This hip sink is sort of like fashionable shoes that hurt.
I like being hip and cool as much as the next guy, but not so much in the bathroom.
I stayed at an Aloft Hotel in Dallas recently, and there it was, an uber-cool sink.
Cool, that is, until you try leaning on it when you’re shaving or brushing your teeth or rinsing your mouth.
That’s when the sink cuts into your hand or your arm.
That’s when you know the price of being cool.
I’d like designers to relate to a wider variety of constraints. Why can’t a sink have a cool shape AND be ergonomic? This sink is like a monoculture, being mainly a geometric design, but monocultures are not very sustainable.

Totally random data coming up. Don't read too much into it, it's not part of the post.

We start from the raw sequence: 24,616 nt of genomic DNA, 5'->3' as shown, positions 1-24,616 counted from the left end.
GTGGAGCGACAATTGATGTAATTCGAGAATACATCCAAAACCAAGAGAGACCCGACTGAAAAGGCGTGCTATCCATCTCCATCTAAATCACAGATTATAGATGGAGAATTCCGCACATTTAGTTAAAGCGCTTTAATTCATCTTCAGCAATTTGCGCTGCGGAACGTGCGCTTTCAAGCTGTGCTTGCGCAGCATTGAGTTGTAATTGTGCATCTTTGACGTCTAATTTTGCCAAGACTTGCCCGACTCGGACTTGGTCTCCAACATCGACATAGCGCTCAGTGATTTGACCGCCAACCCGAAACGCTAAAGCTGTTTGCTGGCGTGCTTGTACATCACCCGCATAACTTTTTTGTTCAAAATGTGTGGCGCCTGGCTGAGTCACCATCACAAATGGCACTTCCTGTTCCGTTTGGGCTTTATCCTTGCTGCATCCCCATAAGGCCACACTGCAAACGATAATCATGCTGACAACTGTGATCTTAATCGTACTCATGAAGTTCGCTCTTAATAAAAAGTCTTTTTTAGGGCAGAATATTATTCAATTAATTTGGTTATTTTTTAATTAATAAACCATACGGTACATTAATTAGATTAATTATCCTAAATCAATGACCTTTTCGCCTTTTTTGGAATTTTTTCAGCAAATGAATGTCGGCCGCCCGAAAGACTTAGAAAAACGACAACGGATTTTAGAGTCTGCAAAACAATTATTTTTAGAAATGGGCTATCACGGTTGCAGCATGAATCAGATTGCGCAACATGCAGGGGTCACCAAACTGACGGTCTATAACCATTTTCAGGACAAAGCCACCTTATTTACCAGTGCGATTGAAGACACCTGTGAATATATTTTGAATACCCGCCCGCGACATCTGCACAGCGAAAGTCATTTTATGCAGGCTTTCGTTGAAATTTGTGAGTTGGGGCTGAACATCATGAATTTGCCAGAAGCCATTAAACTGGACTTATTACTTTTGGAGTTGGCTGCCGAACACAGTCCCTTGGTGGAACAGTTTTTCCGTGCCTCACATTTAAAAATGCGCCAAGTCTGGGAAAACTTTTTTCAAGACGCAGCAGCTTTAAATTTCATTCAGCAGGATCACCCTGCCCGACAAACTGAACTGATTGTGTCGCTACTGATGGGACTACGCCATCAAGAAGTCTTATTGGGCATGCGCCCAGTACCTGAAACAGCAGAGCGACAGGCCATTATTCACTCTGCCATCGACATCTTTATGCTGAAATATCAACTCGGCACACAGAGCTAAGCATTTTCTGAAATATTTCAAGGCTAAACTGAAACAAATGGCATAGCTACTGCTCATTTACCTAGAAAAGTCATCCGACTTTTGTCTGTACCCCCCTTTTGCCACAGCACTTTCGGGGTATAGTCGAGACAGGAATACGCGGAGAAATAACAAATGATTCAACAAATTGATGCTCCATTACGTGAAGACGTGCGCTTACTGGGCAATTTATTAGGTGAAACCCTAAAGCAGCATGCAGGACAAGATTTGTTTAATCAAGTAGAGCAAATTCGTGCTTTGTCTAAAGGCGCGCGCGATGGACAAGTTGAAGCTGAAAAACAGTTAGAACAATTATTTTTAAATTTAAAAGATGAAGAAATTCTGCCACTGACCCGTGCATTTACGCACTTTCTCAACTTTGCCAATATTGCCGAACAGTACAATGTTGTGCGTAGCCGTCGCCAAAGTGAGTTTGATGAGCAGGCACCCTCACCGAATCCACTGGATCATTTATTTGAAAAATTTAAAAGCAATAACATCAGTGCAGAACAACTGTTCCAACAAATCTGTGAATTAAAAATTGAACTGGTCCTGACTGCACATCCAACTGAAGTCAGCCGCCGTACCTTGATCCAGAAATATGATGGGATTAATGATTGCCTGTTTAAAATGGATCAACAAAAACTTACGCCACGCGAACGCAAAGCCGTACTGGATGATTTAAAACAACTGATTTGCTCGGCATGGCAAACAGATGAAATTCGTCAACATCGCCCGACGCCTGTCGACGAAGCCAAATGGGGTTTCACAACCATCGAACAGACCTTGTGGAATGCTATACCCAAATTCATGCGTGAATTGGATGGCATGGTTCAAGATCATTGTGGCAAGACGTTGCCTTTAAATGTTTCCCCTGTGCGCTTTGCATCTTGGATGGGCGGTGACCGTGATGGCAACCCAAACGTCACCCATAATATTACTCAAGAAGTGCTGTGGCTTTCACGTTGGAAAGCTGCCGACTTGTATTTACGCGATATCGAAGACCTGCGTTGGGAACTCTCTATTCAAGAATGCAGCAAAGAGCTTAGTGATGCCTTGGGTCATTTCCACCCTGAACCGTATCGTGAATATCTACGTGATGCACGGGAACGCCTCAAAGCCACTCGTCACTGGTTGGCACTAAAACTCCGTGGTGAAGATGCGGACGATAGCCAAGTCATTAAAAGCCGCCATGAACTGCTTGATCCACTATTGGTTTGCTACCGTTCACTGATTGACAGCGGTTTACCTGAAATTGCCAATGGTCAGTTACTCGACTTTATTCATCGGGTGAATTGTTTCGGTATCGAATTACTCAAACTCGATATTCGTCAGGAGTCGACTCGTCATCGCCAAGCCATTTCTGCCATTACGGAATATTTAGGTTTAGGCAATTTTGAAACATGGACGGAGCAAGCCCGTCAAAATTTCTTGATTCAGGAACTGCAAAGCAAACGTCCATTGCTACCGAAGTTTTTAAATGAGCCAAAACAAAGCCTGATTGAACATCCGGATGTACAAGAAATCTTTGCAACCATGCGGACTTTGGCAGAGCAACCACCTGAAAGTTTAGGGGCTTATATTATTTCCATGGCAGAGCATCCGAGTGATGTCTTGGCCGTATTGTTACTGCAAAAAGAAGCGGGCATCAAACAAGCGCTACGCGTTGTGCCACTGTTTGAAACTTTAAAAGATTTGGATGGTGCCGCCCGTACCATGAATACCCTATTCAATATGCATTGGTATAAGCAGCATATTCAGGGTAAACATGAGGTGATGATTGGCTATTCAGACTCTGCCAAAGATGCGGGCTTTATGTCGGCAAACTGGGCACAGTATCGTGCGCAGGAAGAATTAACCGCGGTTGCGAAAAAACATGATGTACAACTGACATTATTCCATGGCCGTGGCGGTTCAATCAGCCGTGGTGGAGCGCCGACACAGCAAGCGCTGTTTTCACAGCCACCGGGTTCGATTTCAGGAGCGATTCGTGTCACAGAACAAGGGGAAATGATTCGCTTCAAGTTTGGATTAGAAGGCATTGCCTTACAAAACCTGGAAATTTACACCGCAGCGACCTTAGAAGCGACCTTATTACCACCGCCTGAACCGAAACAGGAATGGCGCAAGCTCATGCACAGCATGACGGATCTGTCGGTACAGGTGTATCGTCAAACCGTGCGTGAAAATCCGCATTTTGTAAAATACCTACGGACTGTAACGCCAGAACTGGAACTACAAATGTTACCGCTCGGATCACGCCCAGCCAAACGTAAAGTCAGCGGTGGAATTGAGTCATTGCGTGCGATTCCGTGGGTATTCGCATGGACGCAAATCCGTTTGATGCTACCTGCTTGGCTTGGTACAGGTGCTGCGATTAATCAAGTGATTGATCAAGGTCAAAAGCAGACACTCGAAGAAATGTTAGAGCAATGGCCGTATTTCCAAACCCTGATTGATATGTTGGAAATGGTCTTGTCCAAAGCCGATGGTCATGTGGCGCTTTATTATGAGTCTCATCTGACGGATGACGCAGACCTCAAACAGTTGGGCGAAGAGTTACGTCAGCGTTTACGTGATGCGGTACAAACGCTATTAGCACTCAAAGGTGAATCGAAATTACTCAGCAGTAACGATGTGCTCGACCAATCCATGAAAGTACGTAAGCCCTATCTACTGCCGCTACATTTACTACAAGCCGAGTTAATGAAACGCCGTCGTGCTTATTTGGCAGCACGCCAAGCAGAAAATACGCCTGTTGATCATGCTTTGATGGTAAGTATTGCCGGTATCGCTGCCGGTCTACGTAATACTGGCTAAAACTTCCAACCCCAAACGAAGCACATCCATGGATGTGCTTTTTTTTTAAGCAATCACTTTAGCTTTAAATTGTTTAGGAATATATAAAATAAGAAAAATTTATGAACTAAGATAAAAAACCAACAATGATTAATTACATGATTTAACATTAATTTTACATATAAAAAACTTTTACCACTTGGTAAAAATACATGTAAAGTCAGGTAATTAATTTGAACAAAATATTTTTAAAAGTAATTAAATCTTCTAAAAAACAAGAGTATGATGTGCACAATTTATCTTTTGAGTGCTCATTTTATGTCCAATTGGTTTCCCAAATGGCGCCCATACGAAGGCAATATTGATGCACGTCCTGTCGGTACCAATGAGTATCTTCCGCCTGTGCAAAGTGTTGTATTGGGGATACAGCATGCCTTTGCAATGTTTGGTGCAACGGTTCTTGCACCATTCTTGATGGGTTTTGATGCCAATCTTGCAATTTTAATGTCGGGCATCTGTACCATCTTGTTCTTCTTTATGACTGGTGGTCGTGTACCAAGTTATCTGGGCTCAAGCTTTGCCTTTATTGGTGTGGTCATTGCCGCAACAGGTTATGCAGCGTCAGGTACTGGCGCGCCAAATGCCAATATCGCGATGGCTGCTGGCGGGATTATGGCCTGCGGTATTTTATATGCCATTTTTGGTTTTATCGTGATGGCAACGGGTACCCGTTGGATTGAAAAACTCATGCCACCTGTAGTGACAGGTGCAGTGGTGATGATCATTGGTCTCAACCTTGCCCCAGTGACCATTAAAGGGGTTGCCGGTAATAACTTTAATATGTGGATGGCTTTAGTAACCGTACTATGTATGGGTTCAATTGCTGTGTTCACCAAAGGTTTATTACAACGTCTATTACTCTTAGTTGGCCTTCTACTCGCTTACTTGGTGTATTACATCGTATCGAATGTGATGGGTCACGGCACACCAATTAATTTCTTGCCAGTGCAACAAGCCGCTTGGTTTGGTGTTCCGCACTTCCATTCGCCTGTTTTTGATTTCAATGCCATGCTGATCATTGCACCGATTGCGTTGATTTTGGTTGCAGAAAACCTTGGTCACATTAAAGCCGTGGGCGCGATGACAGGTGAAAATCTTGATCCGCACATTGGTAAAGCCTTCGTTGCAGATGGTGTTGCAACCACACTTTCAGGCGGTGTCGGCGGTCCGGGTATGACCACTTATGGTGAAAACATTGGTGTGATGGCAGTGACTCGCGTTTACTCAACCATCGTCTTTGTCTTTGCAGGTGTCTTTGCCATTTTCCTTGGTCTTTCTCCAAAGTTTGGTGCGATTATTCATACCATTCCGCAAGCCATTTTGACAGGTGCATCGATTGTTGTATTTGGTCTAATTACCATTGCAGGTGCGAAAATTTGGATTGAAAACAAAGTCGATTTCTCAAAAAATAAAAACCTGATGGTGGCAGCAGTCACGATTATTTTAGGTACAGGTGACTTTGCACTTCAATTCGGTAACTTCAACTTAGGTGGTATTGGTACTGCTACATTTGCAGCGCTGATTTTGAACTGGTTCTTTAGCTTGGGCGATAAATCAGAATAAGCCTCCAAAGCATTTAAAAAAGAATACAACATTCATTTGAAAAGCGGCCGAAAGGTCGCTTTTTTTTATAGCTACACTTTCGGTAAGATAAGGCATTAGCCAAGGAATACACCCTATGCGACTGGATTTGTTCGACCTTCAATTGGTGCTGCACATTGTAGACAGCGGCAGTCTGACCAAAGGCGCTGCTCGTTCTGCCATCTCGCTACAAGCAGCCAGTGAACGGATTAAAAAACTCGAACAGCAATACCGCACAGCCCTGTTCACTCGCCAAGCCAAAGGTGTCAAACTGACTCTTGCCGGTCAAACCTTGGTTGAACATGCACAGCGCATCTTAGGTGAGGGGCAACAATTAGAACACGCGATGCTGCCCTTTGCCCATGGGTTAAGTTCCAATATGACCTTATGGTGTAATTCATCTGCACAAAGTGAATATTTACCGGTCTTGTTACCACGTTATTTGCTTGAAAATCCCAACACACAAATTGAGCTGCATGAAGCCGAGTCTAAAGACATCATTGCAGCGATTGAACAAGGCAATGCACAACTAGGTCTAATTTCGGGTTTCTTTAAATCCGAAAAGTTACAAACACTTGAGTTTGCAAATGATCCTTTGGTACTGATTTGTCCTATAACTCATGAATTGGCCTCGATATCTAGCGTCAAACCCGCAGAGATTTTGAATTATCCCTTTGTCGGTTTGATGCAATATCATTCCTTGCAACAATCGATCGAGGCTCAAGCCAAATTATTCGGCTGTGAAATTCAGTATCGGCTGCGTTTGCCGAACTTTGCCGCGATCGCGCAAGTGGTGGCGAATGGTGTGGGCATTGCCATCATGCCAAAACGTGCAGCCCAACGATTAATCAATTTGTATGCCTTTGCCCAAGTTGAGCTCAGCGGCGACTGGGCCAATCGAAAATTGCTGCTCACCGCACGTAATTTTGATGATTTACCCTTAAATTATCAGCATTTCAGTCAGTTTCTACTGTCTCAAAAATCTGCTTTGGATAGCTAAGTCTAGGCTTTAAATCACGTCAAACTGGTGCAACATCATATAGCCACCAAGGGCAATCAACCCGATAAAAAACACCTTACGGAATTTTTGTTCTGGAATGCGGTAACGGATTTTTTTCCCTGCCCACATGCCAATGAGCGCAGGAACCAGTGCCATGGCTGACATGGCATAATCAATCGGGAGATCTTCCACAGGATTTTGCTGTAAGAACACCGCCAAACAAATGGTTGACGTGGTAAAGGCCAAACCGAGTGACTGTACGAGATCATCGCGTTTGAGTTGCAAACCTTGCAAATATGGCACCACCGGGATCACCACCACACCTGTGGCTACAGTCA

Where’s the ProxAwareness? Did they test this on androids or people? Did they try it themselves? They needed to honor the integrity of the hands and arms that will interface with this sink.
They needed to use the Core Idea of proximity thinking: In a situation, change elements, relationships and the proximity to better relate to each other.
Next time, they might want to ProxThink that.
I agree, there’s no point in being sleek to the point of unsuitable for purpose. I find sinks like that cause a lot of spillage/mess as well which is a pain and wastes time and resources because they seem designed to use less water but you end up using more to clean up.
It’s funny you mention waste because the stopper in that sink did not work! It did not fit tightly, so I just had to let the water run.